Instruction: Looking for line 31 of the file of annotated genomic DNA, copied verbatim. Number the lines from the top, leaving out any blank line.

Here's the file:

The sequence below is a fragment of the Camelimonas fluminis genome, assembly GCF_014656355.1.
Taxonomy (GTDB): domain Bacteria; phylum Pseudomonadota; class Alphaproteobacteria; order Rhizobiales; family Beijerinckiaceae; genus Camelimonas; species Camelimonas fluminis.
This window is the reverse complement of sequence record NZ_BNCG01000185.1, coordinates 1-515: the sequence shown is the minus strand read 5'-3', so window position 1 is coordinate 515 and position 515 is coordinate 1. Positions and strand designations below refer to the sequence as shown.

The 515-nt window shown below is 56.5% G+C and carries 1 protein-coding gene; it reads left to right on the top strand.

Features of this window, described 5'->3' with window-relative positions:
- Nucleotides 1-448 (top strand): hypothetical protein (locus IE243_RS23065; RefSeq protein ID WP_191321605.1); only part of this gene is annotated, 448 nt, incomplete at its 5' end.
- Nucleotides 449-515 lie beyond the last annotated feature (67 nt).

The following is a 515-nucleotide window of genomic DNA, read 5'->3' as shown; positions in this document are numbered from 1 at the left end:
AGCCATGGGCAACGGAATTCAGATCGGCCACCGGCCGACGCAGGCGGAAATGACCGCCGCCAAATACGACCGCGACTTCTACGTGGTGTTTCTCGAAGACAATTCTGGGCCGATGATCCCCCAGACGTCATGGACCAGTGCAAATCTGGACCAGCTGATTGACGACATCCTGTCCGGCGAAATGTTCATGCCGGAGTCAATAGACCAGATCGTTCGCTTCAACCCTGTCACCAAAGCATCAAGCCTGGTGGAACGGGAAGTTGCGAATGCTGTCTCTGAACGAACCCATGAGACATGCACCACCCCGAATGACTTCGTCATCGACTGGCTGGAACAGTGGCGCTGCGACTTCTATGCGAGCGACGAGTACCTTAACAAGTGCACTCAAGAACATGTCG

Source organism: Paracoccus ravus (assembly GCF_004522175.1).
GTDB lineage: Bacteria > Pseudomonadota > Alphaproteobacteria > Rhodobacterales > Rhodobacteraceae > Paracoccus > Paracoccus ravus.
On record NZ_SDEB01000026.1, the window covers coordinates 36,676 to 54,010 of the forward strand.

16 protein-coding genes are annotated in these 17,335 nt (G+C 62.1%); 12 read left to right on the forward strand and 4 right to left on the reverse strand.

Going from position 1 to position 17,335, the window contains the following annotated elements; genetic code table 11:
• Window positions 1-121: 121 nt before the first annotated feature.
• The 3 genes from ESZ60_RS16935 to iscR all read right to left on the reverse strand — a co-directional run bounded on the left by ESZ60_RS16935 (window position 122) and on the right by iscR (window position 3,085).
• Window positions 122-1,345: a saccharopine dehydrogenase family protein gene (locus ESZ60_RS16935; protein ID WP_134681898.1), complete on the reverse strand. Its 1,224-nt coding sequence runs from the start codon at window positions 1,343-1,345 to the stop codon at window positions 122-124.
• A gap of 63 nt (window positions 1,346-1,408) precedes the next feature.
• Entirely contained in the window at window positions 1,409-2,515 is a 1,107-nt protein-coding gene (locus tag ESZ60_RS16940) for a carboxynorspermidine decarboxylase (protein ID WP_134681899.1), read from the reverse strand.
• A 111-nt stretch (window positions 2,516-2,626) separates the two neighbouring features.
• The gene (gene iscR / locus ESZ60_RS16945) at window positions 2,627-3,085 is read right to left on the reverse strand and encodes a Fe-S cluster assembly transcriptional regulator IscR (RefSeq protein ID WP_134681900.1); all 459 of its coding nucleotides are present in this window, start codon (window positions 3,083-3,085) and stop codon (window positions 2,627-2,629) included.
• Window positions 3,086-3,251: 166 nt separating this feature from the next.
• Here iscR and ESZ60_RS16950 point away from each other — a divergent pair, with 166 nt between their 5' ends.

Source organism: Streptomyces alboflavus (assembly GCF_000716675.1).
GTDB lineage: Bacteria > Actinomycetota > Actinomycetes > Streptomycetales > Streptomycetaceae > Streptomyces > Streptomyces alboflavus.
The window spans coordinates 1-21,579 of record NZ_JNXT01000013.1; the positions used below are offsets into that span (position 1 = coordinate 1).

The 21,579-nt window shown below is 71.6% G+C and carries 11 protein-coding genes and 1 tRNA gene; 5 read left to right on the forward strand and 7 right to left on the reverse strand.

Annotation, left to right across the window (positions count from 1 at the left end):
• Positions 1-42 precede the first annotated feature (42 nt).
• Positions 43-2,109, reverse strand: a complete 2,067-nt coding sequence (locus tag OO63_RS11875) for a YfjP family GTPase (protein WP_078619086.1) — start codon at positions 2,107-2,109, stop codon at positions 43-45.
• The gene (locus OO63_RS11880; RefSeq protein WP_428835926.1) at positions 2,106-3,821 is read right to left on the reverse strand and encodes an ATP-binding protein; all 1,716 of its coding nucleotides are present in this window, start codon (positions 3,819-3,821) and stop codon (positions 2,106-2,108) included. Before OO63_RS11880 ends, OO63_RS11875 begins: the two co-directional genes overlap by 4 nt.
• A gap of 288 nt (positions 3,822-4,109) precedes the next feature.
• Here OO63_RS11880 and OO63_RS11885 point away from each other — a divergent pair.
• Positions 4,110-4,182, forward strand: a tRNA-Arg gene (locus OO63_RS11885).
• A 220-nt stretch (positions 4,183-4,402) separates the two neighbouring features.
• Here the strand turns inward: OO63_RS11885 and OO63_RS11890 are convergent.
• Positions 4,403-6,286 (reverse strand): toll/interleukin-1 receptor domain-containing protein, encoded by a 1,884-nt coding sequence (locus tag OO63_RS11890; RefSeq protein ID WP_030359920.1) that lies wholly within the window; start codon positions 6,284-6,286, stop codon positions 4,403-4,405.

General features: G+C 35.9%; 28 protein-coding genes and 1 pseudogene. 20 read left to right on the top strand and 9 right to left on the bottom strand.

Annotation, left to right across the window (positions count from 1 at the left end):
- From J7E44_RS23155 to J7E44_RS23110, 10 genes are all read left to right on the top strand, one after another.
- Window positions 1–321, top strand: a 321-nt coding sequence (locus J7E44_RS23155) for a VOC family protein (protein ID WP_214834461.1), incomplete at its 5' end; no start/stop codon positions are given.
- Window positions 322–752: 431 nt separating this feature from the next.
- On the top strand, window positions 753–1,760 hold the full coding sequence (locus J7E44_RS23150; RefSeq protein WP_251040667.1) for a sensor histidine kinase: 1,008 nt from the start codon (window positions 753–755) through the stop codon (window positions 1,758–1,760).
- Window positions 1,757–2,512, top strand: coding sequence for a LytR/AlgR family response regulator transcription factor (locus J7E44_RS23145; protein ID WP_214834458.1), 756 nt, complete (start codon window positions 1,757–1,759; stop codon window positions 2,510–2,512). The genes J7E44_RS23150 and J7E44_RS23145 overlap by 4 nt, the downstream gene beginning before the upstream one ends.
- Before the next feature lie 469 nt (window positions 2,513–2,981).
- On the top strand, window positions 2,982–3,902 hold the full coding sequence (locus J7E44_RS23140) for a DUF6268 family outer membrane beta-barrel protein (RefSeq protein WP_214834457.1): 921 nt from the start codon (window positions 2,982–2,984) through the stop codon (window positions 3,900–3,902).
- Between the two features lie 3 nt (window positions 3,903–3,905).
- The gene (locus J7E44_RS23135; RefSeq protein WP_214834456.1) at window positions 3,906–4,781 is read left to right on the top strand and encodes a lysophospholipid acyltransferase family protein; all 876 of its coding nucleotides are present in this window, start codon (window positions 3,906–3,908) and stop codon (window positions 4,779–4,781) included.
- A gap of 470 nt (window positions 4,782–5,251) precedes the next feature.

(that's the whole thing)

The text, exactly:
• The gene (locus OO63_RS11880; RefSeq protein WP_428835926.1) at positions 2,106-3,821 is read right to left on the reverse strand and encodes an ATP-binding protein; all 1,716 of its coding nucleotides are present in this window, start codon (positions 3,819-3,821) and stop codon (positions 2,106-2,108) included. Before OO63_RS11880 ends, OO63_RS11875 begins: the two co-directional genes overlap by 4 nt.